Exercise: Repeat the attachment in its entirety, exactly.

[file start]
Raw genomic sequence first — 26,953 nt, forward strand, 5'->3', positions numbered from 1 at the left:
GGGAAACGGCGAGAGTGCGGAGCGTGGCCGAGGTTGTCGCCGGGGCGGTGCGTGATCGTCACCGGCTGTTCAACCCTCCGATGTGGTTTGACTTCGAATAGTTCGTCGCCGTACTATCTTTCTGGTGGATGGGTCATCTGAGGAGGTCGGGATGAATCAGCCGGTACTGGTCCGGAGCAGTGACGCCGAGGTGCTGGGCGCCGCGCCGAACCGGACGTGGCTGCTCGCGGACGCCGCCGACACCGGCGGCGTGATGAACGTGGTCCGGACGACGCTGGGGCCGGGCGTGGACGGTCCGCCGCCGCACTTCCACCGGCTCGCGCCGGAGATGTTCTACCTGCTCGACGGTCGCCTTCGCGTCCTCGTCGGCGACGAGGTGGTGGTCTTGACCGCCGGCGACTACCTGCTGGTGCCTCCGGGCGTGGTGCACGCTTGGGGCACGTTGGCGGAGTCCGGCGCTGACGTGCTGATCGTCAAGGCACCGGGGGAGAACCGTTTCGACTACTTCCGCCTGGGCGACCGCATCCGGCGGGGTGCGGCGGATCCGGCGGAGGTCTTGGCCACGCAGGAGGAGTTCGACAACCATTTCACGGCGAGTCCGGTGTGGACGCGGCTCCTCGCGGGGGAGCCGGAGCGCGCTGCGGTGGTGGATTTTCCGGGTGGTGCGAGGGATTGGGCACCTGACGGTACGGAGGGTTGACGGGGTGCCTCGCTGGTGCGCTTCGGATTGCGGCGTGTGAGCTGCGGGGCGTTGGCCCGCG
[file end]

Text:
Raw genomic sequence first — 26,953 nt, forward strand, 5'->3', positions numbered from 1 at the left:
GGGAAACGGCGAGAGTGCGGAGCGTGGCCGAGGTTGTCGCCGGGGCGGTGCGTGATCGTCACCGGCTGTTCAACCCTCCGATGTGGTTTGACTTCGAATAGTTCGTCGCCGTACTATCTTTCTGGTGGATGGGTCATCTGAGGAGGTCGGGATGAATCAGCCGGTACTGGTCCGGAGCAGTGACGCCGAGGTGCTGGGCGCCGCGCCGAACCGGACGTGGCTGCTCGCGGACGCCGCCGACACCGGCGGCGTGATGAACGTGGTCCGGACGACGCTGGGGCCGGGCGTGGACGGTCCGCCGCCGCACTTCCACCGGCTCGCGCCGGAGATGTTCTACCTGCTCGACGGTCGCCTTCGCGTCCTCGTCGGCGACGAGGTGGTGGTCTTGACCGCCGGCGACTACCTGCTGGTGCCTCCGGGCGTGGTGCACGCTTGGGGCACGTTGGCGGAGTCCGGCGCTGACGTGCTGATCGTCAAGGCACCGGGGGAGAACCGTTTCGACTACTTCCGCCTGGGCGACCGCATCCGGCGGGGTGCGGCGGATCCGGCGGAGGTCTTGGCCACGCAGGAGGAGTTCGACAACCATTTCACGGCGAGTCCGGTGTGGACGCGGCTCCTCGCGGGGGAGCCGGAGCGCGCTGCGGTGGTGGATTTTCCGGGTGGTGCGAGGGATTGGGCACCTGACGGTACGGAGGGTTGACGGGGTGCCTCGCTGGTGCGCTTCGGATTGCGGCGTGTGAGCTGCGGGGCGTTGGCCCGCG